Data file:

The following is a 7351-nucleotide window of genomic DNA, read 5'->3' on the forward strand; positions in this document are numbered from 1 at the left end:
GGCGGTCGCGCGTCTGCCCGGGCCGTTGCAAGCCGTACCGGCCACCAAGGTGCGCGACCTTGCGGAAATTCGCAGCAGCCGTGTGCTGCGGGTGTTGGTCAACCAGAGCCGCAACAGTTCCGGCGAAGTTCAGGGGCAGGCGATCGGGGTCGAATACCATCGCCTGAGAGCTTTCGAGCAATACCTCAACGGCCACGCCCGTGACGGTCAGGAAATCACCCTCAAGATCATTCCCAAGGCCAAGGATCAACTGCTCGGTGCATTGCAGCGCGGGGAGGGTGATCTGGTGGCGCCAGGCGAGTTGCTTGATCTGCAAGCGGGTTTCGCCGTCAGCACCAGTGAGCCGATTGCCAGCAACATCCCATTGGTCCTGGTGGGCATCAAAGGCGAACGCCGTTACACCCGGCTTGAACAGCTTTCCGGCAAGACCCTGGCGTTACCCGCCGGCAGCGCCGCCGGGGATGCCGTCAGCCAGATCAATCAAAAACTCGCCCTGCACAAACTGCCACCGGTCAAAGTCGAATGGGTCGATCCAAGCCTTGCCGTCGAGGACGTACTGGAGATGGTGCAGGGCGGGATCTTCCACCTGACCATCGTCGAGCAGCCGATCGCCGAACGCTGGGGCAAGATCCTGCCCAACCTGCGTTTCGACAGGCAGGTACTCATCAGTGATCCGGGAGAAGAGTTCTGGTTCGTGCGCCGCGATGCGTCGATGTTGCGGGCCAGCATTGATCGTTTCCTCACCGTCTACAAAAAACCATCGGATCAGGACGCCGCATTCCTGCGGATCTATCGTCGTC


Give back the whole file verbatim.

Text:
The following is a 7351-nucleotide window of genomic DNA, read 5'->3' on the forward strand; positions in this document are numbered from 1 at the left end:
GGCGGTCGCGCGTCTGCCCGGGCCGTTGCAAGCCGTACCGGCCACCAAGGTGCGCGACCTTGCGGAAATTCGCAGCAGCCGTGTGCTGCGGGTGTTGGTCAACCAGAGCCGCAACAGTTCCGGCGAAGTTCAGGGGCAGGCGATCGGGGTCGAATACCATCGCCTGAGAGCTTTCGAGCAATACCTCAACGGCCACGCCCGTGACGGTCAGGAAATCACCCTCAAGATCATTCCCAAGGCCAAGGATCAACTGCTCGGTGCATTGCAGCGCGGGGAGGGTGATCTGGTGGCGCCAGGCGAGTTGCTTGATCTGCAAGCGGGTTTCGCCGTCAGCACCAGTGAGCCGATTGCCAGCAACATCCCATTGGTCCTGGTGGGCATCAAAGGCGAACGCCGTTACACCCGGCTTGAACAGCTTTCCGGCAAGACCCTGGCGTTACCCGCCGGCAGCGCCGCCGGGGATGCCGTCAGCCAGATCAATCAAAAACTCGCCCTGCACAAACTGCCACCGGTCAAAGTCGAATGGGTCGATCCAAGCCTTGCCGTCGAGGACGTACTGGAGATGGTGCAGGGCGGGATCTTCCACCTGACCATCGTCGAGCAGCCGATCGCCGAACGCTGGGGCAAGATCCTGCCCAACCTGCGTTTCGACAGGCAGGTACTCATCAGTGATCCGGGAGAAGAGTTCTGGTTCGTGCGCCGCGATGCGTCGATGTTGCGGGCCAGCATTGATCGTTTCCTCACCGTCTACAAAAAACCATCGGATCAGGACGCCGCATTCCTGCGGATCTATCGTCGTC